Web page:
John Harrison

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since Jun 10, 2016
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Recent posts by John Harrison

The brick bell on my 5" RMH gets warm right down to floor level when heated for some time. The top is appreciably hotter but the whole bell is providing useful heat.

I'm sure a 'thin' bell (essentially a hollow wall) would be very effective.
2 months ago
Hi Kelly

I think your idea should work, but I would put a 'proper' insulated chimney on the exhaust side to ensure you have enough draw for the whole system.

I would also include an area at the base of the chimney exhaust flue where you could light a priming fire to get everything pulling in the right direction, especially when the system hadn't been used for  a while.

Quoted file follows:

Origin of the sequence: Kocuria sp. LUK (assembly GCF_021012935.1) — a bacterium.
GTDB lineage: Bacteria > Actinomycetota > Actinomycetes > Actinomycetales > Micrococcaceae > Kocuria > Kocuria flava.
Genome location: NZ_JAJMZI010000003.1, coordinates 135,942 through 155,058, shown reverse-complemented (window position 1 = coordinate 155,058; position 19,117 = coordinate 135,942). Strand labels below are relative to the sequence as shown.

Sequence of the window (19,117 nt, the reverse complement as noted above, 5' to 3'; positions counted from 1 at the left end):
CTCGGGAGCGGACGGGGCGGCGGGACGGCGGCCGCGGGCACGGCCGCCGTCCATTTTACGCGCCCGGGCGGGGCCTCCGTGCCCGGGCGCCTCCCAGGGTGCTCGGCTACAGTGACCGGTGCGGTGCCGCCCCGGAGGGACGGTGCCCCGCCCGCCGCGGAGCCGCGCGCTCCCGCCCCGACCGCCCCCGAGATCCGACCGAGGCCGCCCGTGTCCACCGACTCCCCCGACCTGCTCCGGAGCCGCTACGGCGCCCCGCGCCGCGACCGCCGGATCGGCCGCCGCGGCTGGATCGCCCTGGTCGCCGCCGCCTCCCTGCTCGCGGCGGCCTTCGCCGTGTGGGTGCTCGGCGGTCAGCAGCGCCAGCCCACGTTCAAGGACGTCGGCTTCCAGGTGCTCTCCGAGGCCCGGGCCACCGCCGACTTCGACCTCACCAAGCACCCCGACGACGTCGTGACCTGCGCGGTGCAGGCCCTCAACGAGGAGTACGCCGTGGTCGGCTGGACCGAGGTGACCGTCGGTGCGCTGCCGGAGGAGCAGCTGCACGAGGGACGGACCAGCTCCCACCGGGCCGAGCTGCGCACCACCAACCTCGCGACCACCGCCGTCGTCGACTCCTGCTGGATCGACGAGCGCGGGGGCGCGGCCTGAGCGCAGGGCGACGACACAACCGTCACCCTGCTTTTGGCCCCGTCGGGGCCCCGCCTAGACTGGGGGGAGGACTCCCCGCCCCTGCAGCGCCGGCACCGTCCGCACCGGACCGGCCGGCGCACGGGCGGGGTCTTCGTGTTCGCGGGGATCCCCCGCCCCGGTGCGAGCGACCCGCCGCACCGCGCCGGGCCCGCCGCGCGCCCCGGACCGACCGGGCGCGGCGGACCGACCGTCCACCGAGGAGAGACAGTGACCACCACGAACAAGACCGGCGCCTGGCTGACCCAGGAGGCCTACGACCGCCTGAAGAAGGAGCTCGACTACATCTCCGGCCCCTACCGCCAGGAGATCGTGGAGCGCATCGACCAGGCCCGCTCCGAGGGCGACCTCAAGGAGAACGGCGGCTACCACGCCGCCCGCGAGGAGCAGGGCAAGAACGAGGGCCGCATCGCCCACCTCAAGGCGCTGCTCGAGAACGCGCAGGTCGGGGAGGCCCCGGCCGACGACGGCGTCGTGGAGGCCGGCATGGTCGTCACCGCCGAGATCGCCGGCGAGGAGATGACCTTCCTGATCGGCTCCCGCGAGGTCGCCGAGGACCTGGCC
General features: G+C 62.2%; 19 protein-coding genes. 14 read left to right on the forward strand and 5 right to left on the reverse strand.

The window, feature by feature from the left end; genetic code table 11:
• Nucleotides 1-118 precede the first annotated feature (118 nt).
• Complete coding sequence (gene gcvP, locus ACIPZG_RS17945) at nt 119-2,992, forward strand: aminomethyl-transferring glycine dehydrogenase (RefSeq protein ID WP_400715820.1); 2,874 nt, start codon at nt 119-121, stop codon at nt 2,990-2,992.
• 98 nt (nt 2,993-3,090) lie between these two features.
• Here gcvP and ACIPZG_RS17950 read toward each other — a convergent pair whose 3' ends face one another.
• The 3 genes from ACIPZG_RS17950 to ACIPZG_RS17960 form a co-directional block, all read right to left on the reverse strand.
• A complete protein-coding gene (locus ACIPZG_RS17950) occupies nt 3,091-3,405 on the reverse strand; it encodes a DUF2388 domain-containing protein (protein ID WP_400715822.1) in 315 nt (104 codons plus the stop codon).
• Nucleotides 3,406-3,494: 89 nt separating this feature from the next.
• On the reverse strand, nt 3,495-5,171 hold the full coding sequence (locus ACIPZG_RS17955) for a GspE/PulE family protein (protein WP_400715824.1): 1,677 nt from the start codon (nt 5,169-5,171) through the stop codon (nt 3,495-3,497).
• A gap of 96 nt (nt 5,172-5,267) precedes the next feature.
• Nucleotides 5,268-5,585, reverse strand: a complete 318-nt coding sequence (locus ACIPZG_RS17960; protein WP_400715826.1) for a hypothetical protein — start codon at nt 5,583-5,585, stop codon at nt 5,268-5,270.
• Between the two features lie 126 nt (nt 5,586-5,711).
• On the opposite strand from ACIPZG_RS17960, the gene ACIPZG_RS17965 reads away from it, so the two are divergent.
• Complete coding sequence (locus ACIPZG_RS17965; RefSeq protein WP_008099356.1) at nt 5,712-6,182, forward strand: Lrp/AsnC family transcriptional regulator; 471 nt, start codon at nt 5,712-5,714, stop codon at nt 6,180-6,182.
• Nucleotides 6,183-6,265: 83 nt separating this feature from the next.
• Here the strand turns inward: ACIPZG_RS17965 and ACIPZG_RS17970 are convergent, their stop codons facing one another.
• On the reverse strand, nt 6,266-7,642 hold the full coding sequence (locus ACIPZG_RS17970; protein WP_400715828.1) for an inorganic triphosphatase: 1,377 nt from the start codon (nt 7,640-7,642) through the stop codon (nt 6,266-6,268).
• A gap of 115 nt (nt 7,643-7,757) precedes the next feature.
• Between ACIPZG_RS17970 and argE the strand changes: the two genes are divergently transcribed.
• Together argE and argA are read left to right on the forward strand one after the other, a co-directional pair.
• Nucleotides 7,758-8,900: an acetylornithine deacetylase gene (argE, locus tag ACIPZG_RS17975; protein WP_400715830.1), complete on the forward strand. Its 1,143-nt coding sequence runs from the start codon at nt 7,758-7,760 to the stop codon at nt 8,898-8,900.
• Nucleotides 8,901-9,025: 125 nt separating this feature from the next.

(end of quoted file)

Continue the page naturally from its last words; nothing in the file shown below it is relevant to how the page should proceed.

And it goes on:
2 months ago
I agree with Thomas. A Batch Box with a tight fitting door would be a good solution.

The added bonus is the amount of heat that the glass on a BB door puts out. It quickly warms the space while the main mass of the bell/bench/whatever gets up to temperature.
2 months ago
Travis, I was worried about the flash steam possibilities too. That is why, when my system was piped up by our plumber, I made provision to easily retro fit a pump on the hot water flow from the boiler if needed.

My relatively small boiler has a capacity of only 28 litres or so. In nearly two winters of operation there has been no evidence of flash steam generation or 'kettling' - the simple thermo-syphoning system has worked unassisted.